The voice called out a name he had never heard anyone say before, and the boy knew that name to be his own. As he claimed this name, the heavens became as night and the stars began to shine in the clearest sky the boy had ever seen. There were the sounds of distant laughter and the music of pipes skirling on the wind. He looked, and he saw a sword. A more magnificent sword he had never seen nor imagined in all his life. It was a great two-handed sword with a long thin blade of gleaming blue steel. The alabaster hilt was worked in gold and silver; and at its end, metal prongs clutched a lustrous red orb in a way that reminded the boy of a dragon's claw. When he squinted, the boy thought that he could make out runes on the flat of the blade, but they faded before he could decipher them.

The sword spoke, but it did not speak. Instead, it showed the boy images in his mind that communicated all the meaning in the world. It showed him that he was a nocker, one of a great race of faerie craftsmen. It showed him glimpses of past lives when the boy had worked magicks great and terrible. It showed him a great leather-bound book with all the secrets and all the lore he had acquired in the past. The boy could dimly remember having written all of this knowledge down; but when he tried to read the mystic glyphs, the meaning of the written word once again failed him.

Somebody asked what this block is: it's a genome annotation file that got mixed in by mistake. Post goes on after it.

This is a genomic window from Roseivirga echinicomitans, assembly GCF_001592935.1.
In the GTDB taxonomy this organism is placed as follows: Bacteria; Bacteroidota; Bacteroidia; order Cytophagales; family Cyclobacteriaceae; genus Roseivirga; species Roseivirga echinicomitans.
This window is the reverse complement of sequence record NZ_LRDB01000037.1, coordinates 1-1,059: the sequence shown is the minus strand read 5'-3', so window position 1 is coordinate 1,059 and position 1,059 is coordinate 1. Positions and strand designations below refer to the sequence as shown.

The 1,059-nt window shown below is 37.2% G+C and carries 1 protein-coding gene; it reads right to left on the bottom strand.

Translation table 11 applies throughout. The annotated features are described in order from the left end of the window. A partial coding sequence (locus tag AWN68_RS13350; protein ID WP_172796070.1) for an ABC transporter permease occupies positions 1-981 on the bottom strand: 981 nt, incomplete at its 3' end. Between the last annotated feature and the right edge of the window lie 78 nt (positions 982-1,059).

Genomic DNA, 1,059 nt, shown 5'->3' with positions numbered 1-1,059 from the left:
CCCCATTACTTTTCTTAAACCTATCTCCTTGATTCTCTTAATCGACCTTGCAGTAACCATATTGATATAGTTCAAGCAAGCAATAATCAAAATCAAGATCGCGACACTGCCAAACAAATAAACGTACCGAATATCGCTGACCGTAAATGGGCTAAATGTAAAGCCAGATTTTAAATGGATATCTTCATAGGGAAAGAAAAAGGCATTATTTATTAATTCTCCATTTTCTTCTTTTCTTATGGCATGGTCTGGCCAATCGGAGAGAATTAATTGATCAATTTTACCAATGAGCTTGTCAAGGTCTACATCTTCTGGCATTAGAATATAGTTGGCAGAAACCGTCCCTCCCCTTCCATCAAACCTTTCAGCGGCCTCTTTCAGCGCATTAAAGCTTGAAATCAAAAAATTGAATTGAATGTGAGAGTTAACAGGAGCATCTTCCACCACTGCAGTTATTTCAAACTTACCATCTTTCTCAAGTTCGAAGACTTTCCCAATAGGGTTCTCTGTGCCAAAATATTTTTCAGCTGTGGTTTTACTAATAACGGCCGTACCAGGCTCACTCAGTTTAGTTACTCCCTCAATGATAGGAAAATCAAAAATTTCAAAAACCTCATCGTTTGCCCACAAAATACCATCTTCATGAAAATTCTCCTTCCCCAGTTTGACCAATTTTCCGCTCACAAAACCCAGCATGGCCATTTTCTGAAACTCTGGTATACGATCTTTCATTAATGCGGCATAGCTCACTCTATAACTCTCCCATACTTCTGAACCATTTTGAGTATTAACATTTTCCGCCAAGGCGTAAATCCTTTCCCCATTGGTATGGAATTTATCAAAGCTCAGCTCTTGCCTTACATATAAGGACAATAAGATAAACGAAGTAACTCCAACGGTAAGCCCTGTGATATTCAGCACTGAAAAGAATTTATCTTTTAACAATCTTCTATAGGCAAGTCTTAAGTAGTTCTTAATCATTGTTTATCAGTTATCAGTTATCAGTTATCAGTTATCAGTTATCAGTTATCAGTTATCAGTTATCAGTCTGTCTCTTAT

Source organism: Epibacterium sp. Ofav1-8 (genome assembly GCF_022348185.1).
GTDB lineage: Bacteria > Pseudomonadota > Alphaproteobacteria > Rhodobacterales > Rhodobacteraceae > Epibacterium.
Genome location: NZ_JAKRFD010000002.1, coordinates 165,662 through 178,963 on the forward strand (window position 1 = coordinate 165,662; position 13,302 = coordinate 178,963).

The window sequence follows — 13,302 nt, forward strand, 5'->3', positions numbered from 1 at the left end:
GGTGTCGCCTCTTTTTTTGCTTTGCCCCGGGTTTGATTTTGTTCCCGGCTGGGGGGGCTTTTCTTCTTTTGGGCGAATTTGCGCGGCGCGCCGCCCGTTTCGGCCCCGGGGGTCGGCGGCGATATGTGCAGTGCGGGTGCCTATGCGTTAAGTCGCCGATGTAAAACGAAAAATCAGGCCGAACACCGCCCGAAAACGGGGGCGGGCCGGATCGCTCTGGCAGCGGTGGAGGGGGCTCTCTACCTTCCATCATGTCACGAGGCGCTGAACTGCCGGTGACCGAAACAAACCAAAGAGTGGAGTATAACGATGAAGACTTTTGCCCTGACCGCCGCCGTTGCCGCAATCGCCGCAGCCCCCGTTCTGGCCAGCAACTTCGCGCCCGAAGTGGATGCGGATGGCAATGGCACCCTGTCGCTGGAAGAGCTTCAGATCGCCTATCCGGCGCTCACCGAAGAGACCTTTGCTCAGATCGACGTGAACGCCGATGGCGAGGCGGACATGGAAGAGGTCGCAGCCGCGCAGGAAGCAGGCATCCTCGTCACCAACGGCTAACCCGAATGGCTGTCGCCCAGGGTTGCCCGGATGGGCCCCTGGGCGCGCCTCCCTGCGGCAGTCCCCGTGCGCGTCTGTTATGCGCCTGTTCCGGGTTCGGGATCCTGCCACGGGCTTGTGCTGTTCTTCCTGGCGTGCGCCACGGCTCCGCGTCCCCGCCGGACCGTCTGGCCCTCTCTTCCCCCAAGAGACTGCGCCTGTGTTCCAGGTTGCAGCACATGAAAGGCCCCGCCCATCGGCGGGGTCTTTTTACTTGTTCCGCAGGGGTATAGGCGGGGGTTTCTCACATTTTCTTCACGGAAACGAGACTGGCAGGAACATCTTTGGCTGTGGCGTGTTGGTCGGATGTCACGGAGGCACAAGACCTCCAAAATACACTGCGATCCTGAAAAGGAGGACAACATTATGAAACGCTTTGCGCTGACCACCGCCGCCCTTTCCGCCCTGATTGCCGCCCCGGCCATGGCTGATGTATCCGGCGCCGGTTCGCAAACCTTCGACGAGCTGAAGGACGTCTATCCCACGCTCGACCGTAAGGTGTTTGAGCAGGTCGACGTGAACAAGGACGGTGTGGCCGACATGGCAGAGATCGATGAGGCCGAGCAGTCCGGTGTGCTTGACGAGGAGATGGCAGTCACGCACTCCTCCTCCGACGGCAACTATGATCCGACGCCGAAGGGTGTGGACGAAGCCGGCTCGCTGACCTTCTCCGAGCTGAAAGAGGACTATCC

Finally, the boy saw an image of himself, but what an image! In his mind, he was standing on a high rocky cliff where nothing but the brown dirt scuffed against his boots. He saw himself dressed all in black. An ornate top hat adorned his head while an ankle-length trench coat shrouded his body. His long dark cloak rippled out behind him as the wind battered against his form, but the boy stood firm.

In his left hand, he held a great staff of rowan wood, wrapped in gold, silver, and pearls. The boy could see several metal rings coiling up the upper end of the staff, and many circles of runes were embedded in its surface. The great lustrous orb was now screwed into the end of the staff, as it was meant to be. It glowed with a fierce crimson heat that beat back the living darkness howling to devour his soul and the souls of all his kin and kith.

As the picture faded away, the boy dimly perceived the shadowy forms of three women. They spoke to him as one. "You are called Fhengal McGhallain, the Grey Pilgrim and Guardian of Dán. We are the Norns, and you are bound to us. Do not forget your ancient debt. Fight against all that brings the death of Glamour and the Dreaming. Heal and maintain the Tapestry. Dream great dreams and create great devices. This is what you are meant to do. You must find the other half of your soul and thereby claim your sword. With it, and it alone, will you achieve your purpose. Begin by awakening your True Love. The way will be hard, and you will often despair, but in the end you will triumph."